4. IUnityContainer uContainer = new UnityContainer();
    MyObject myInstance = uContainer.Resolve<MyObject>();
    
    // now access the property containing the dependency
    SomeOtherObject depObj = myInstance.DependentObject;
    
    
  5. In addition to using concrete types for the dependencies in target object properties, you can use interfaces or base class types, and then register mappings in the Unity container to translate these types into the correct concrete types. Define a property in the target class as an interface or base type. For example, the following code shows a target class named MyObject containing properties named InterfaceObject and BaseObject that have dependencies on a class that implements the interface named IMyInterface and on a class that inherits from MyBaseClass.
  6. public class MyObject
    {
    
      private IMyInterface _interfaceObj;
      private MyBaseClass _baseObj;
    
      [Dependency]
      public IMyInterface InterfaceObject
      {
        get { return _interfaceObj; }
        set { _interfaceObj = value; }
      }
    
      [Dependency]
      public MyBaseClass BaseObject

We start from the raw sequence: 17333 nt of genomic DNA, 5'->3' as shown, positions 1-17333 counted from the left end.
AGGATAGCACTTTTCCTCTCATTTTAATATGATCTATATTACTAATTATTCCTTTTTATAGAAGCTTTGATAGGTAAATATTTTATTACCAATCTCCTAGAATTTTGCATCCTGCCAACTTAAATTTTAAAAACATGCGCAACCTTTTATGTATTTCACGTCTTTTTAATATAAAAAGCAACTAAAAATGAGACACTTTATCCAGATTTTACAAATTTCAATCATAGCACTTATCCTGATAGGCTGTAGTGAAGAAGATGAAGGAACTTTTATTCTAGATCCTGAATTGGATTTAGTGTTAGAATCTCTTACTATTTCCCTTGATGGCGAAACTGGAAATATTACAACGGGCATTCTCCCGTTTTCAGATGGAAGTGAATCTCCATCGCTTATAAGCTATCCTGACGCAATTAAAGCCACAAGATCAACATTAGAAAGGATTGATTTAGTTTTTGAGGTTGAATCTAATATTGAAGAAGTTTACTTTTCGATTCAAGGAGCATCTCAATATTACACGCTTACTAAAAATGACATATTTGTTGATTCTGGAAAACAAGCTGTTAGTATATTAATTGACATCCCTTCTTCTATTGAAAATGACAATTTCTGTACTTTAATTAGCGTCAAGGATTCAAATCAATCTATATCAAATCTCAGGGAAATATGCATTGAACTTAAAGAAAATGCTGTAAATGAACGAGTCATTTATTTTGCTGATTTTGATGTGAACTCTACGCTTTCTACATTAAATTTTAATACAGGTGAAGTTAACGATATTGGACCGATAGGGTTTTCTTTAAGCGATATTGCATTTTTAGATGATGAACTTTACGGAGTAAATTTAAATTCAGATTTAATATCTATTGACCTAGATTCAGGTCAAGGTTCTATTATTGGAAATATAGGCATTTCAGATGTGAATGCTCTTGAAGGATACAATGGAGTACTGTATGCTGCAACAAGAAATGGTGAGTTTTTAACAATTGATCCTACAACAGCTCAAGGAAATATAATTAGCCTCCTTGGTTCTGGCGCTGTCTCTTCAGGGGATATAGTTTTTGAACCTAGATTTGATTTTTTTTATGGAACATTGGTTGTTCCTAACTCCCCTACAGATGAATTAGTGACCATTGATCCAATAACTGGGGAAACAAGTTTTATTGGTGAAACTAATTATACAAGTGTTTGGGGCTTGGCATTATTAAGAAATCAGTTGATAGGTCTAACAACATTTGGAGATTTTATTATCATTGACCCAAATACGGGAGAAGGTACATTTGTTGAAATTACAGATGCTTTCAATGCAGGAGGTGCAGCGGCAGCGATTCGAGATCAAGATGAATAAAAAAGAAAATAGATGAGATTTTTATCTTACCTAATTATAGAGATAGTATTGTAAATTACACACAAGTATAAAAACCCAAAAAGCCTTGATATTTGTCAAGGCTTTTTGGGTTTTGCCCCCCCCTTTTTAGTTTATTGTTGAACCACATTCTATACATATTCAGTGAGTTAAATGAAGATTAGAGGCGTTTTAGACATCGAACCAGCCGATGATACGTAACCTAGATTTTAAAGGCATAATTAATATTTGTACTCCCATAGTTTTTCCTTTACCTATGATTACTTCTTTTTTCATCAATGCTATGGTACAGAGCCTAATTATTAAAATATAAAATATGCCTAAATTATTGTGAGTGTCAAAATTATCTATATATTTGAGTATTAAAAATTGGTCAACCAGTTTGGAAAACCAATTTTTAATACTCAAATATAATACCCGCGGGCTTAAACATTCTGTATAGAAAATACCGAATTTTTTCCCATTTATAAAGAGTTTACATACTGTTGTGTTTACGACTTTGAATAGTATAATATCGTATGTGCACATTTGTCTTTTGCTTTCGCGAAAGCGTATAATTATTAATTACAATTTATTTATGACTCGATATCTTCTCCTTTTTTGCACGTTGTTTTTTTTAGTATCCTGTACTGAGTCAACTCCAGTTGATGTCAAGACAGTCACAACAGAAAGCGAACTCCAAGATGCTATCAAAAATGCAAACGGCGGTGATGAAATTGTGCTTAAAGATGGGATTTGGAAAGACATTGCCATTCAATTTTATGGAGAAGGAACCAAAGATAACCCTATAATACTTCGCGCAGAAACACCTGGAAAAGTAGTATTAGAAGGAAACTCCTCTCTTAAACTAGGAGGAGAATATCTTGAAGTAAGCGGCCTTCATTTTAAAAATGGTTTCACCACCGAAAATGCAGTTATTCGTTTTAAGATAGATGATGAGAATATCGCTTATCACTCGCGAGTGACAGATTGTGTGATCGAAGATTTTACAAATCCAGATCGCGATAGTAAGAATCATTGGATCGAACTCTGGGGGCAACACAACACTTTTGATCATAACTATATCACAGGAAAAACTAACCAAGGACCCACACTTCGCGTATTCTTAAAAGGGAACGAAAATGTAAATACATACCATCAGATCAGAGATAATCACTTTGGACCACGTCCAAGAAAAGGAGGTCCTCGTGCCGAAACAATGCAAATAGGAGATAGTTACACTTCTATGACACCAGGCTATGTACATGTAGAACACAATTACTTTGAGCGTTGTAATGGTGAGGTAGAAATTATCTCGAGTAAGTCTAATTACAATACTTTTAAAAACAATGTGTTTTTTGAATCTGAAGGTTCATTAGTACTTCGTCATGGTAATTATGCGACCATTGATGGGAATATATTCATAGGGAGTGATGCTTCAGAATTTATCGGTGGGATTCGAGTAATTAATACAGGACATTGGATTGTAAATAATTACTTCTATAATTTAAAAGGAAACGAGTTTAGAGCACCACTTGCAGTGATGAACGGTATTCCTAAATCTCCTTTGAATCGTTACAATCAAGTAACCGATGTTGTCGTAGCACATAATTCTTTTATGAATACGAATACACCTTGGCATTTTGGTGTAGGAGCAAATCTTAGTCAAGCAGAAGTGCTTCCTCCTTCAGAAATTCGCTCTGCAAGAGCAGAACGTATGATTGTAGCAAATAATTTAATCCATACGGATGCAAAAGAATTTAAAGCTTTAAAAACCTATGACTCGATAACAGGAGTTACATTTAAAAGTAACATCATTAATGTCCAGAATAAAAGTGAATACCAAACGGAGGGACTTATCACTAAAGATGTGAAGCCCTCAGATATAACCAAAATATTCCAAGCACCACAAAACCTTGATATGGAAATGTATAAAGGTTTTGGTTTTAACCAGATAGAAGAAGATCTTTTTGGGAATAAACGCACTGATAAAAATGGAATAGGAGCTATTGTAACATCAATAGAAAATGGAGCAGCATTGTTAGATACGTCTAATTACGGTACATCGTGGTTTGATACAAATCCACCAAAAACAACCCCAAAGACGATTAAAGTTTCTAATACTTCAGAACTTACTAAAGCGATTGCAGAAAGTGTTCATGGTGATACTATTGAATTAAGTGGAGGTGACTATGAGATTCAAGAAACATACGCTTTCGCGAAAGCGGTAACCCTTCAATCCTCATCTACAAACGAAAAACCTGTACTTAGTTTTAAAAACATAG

{
        get { return _baseObj; }
        set { _baseObj = value; }
      }
    
    } 
    
    
  7. In your run-time code, register the mappings you require for the interface and base class types, and then use the Resolve method of the container to create an instance of the target class. The Unity container will create an instance of each of the mapped concrete types for the dependent classes and inject them into the target class. For example, the following code shows how you can instantiate the example target class named MyObject containing two properties that have dependencies on the two classes named FirstObject and SecondObject.
  8. IUnityContainer uContainer = new UnityContainer()
       .RegisterType<IMyInterface, FirstObject>()
       .RegisterType<MyBaseClass, SecondObject>();
    MyObject myInstance = uContainer.Resolve<MyObject>();
    
    // now access the properties containing the dependencies
    IMyInterface depObjA = myInstance.InterfaceObject;
    MyBaseClass depObjB = myInstance.BaseObject;
    
    
  9. You can register multiple named mappings with the container for each dependency type, if required, and then use a parameter of the Dependency attribute to specify the mapping you want to use to resolve the dependent object type. For example, the following code specifies the mapping names for the Key property of the Dependency attribute for two properties of the same type (in this case, an interface) in the class MyObject.
  10. public class MyObject
    {
    
      private IMyInterface _objA, _objB;
    
      [Dependency("MapTypeA")]
      public IMyInterface ObjectA
      {
        get { return _objA; }
        set { _objA = value; }
      }
    
      [Dependency("MapTypeB")]
      public IMyInterface ObjectB